We understand that landscaping is important to the charm of the neighborhood. The trees that are on city or city-maintained property can only be removed with city approval. Trees on the property dedicated for the development will be removed only as needed. Landscaping will be designed to blend into the established trees and plantings of the current neighborhood. All of the landscaping requires the approval of the City of Clayton. We will keep the community informed of our plans as we move through the City of Clayton approval process.
For more information, please visit the website or email us with your questions.
Co-Developer Bruce Korn and the Maryland School Town Homes, LLC Team
If you have questions, please contact Susan C. Ryan of SC Ryan Consulting, LLC at 314-304-6800 (phone) or 314-983-0998 (fax) or email@example.com (email)
April 24, 2014
April 4, 2014
April 2, 2014
Mayor Sanger Issues Statement on Postcards about April 8 Ballot Proposals
CLAYTON, MO (April 2, 2014) – Over the past week, Clayton residents have received mailers from a St. Charles based organization about the April 8 ballot proposals. “The Board of Aldermen and I are sorely disappointed that someone has resorted to sending misleading information to Clayton residents and know you may have questions about inaccurate “vote-no” postcards you may have gotten in the mail. They have a St. Charles return address, and the treasurer is listed as Brad Harmon. Not only is Mr. Harmon not a Clayton resident, he has never contacted anyone within our city government to check any facts,” says Mayor Harold Sanger.
“Our canvassing, community outreach and day-to-day interactions with our neighbors throughout the city indicate that Clayton residents know how important these proposals are to the future of our community,” says Sanger.
“While some of our citizens may disagree with one or more the ballot proposals and choose to vote no, we respect differences of opinion among all members of our own community, regardless of current or future decisions as we move forward together to keep Clayton strong,” says Sanger.
“Clayton is a community that places a high value on transparency and the honest and open discussion of issues. The Board of Aldermen and I are unanimous in our view that, there is no place in our democracy for secrecy and anonymity – or misinformation - in referendum campaigns. We think you deserve to know the facts about the proposals on the Tuesday, April 8 ballot,” says Sanger.
Six percent. This is the increase if both ¼-cent sales tax increases are approved. “This small increase will help us maintain our current level of fire and EMS services and allow us to remain competitive in recruiting and retaining businesses. With the increases, Clayton’s sales tax rate will still be lower than many of our neighboring communities,” says Sanger. The increase will be the city’s first sales tax increase in 16 years.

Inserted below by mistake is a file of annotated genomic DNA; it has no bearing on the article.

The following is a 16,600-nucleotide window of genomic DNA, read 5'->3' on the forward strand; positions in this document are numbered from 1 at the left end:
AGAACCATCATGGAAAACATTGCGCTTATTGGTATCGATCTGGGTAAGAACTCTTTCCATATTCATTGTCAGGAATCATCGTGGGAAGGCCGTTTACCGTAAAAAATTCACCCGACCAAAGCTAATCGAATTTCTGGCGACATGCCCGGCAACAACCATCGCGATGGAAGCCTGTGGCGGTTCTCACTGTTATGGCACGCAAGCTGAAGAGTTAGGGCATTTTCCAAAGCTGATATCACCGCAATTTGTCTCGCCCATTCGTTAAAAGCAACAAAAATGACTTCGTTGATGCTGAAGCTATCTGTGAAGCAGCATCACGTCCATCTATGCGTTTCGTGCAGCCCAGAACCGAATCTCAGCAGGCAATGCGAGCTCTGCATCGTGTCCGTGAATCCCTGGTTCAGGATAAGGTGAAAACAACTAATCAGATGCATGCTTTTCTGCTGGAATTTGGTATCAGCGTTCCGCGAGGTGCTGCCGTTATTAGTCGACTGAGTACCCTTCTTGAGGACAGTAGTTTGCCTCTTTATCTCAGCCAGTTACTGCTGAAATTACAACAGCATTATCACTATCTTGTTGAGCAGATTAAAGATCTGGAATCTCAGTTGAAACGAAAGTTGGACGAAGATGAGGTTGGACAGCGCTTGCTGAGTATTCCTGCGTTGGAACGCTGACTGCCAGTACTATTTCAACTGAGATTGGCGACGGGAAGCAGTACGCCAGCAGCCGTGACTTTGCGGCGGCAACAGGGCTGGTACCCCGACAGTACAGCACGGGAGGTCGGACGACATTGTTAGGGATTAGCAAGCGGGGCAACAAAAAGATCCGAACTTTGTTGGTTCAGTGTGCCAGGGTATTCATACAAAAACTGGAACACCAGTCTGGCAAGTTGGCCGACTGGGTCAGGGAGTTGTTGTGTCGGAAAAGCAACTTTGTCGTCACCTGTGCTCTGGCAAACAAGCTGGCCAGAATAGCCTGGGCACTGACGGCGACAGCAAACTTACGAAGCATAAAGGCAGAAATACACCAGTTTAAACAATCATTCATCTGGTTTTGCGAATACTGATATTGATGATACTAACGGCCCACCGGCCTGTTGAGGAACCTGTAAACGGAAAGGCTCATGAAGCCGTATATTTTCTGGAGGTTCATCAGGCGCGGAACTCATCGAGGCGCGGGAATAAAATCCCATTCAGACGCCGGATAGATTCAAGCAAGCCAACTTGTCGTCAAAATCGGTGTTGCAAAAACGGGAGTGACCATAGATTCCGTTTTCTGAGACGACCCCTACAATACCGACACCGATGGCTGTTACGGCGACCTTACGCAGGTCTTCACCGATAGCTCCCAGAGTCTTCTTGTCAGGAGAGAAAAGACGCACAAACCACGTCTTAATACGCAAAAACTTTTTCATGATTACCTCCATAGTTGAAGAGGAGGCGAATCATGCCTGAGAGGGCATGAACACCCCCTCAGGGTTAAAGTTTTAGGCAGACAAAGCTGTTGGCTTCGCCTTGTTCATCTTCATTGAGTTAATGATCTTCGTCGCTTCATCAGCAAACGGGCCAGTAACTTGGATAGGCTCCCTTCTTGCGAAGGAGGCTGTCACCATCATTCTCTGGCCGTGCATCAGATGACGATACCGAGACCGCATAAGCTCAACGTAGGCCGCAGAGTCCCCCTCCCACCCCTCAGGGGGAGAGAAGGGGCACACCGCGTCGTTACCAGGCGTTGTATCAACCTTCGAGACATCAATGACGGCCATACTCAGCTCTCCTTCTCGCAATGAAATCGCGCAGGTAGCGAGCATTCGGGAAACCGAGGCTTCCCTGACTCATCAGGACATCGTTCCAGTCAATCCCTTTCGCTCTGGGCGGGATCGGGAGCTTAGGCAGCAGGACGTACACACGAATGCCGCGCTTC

Current Rate: 8.36%
New Rate: 8.86%
.50/8.36= 6% increase
Three-percent. This is the proposed increase in property taxes from both bond issues. One will support improvements to more than half of our city’s neighborhood streets and street lighting. The other will replace Shaw Park’s deteriorating 53-year-old ice rink and building with a new, year-round, open-air, multi-purpose, recreational and cultural venue. Together, these proposals will result in a 3 percent increase in the property tax rate. The average homeowner will pay less than $20 a month in additional property taxes, based on average $500,000 home.
The Math (for a $500,000 home)
Current property tax investment, $7,273
Additional $219 (for both proposals) = $7,492
$219/$7,273 = 3% increase
Clayton receives only around 2.25% of the total city tax rate of 8.36%, and around 11% of a resident’s total property tax bill because sales taxes and property taxes are shared with other entities such as the State, Special School District, Metropolitan Zoo Museum District and the Metropolitan Sewer District.
“I encourage you to visit www.ClaytonForward.com to learn more about these important proposals. Take a few moments to become fully informed and vote in a way that you believe will best protect our property values and keep the quality of our community. I am available to personally answer any questions anyone may have. I can be reached 314-290-8470,” says Sanger.
This content is intended only to inform residents about the issues to be presented on Election Day and to encourage everyone to fully inform themselves and participate in the election process. While I [we] feel strongly that each of the ballot issues has merit, this content is not intended to advocate how anyone should vote or to support any outcome of the election. I [We] have confidence that Clayton residents can make informed judgments without campaign advocacy.
March 24, 2014
Monday, March 24th
6 to 8 p.m. – Shaw Park Ice Rink Building
217 S. Brentwood Blvd.
* Parking is available on the street and also at Clayton On The Park’s parking lot, located at 8025 Bonhomme Avenue, Clayton, MO 63105
The Need – Aging infrastructure and park facilities, maintaining current service levels and remaining competitive in attracting and retaining businesses have all become a challenge.
The Plan – Years of planning that involved residents, business leaders, and city officials led the to the creation of strategic plans for growth and development, and reduced expenditures by more than $1 million a year.
The Proposed Solution – Four proposals on the April 8 ballot would provide funding to allow the city to update neighborhood streets and aging Shaw Park facilities, and maintain emergency service levels and economic development programs.
March 8, 2014
March 3, 2014
OR Ira Berkowitz 314-547-0014, firstname.lastname@example.org